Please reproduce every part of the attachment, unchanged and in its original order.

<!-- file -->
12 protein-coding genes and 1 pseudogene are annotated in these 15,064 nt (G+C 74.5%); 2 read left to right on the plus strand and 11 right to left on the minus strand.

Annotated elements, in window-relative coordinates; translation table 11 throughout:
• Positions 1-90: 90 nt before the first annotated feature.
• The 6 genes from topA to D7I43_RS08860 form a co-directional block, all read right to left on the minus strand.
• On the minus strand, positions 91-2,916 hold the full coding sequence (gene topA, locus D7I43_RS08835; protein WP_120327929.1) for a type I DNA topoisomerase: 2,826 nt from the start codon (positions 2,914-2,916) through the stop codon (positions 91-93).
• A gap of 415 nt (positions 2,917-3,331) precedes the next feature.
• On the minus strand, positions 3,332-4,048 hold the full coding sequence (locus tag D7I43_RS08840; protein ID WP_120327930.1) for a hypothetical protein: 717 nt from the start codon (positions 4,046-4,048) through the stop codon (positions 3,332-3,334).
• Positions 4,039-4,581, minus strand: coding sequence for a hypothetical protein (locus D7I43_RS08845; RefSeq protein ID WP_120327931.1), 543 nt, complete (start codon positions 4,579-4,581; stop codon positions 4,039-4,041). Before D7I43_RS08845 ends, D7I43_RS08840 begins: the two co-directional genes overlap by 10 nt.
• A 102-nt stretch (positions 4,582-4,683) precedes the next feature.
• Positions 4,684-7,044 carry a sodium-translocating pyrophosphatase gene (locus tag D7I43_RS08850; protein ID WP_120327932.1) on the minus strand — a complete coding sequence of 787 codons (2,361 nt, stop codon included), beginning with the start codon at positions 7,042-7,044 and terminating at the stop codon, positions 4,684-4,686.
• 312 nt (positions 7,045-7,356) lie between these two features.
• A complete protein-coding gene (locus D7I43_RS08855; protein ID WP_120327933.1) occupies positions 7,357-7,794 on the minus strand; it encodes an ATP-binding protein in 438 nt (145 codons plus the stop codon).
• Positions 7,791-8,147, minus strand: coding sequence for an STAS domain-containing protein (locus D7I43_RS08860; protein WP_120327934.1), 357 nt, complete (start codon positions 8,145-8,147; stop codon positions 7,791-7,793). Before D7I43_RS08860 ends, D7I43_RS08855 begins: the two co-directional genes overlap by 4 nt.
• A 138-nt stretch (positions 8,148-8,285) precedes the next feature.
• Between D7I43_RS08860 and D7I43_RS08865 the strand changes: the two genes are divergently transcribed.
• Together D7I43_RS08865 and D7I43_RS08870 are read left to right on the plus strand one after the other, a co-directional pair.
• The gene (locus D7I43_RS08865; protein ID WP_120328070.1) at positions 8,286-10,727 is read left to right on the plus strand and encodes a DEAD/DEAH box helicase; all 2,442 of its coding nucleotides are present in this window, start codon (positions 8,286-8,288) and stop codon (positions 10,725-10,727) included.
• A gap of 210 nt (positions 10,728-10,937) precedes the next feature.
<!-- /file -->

12 protein-coding genes and 1 pseudogene are annotated in these 15,064 nt (G+C 74.5%); 2 read left to right on the plus strand and 11 right to left on the minus strand.

Annotated elements, in window-relative coordinates; translation table 11 throughout:
• Positions 1-90: 90 nt before the first annotated feature.
• The 6 genes from topA to D7I43_RS08860 form a co-directional block, all read right to left on the minus strand.
• On the minus strand, positions 91-2,916 hold the full coding sequence (gene topA, locus D7I43_RS08835; protein WP_120327929.1) for a type I DNA topoisomerase: 2,826 nt from the start codon (positions 2,914-2,916) through the stop codon (positions 91-93).
• A gap of 415 nt (positions 2,917-3,331) precedes the next feature.
• On the minus strand, positions 3,332-4,048 hold the full coding sequence (locus tag D7I43_RS08840; protein ID WP_120327930.1) for a hypothetical protein: 717 nt from the start codon (positions 4,046-4,048) through the stop codon (positions 3,332-3,334).
• Positions 4,039-4,581, minus strand: coding sequence for a hypothetical protein (locus D7I43_RS08845; RefSeq protein ID WP_120327931.1), 543 nt, complete (start codon positions 4,579-4,581; stop codon positions 4,039-4,041). Before D7I43_RS08845 ends, D7I43_RS08840 begins: the two co-directional genes overlap by 10 nt.
• A 102-nt stretch (positions 4,582-4,683) precedes the next feature.
• Positions 4,684-7,044 carry a sodium-translocating pyrophosphatase gene (locus tag D7I43_RS08850; protein ID WP_120327932.1) on the minus strand — a complete coding sequence of 787 codons (2,361 nt, stop codon included), beginning with the start codon at positions 7,042-7,044 and terminating at the stop codon, positions 4,684-4,686.
• 312 nt (positions 7,045-7,356) lie between these two features.
• A complete protein-coding gene (locus D7I43_RS08855; protein ID WP_120327933.1) occupies positions 7,357-7,794 on the minus strand; it encodes an ATP-binding protein in 438 nt (145 codons plus the stop codon).
• Positions 7,791-8,147, minus strand: coding sequence for an STAS domain-containing protein (locus D7I43_RS08860; protein WP_120327934.1), 357 nt, complete (start codon positions 8,145-8,147; stop codon positions 7,791-7,793). Before D7I43_RS08860 ends, D7I43_RS08855 begins: the two co-directional genes overlap by 4 nt.
• A 138-nt stretch (positions 8,148-8,285) precedes the next feature.
• Between D7I43_RS08860 and D7I43_RS08865 the strand changes: the two genes are divergently transcribed.
• Together D7I43_RS08865 and D7I43_RS08870 are read left to right on the plus strand one after the other, a co-directional pair.
• The gene (locus D7I43_RS08865; protein ID WP_120328070.1) at positions 8,286-10,727 is read left to right on the plus strand and encodes a DEAD/DEAH box helicase; all 2,442 of its coding nucleotides are present in this window, start codon (positions 8,286-8,288) and stop codon (positions 10,725-10,727) included.
• A gap of 210 nt (positions 10,728-10,937) precedes the next feature.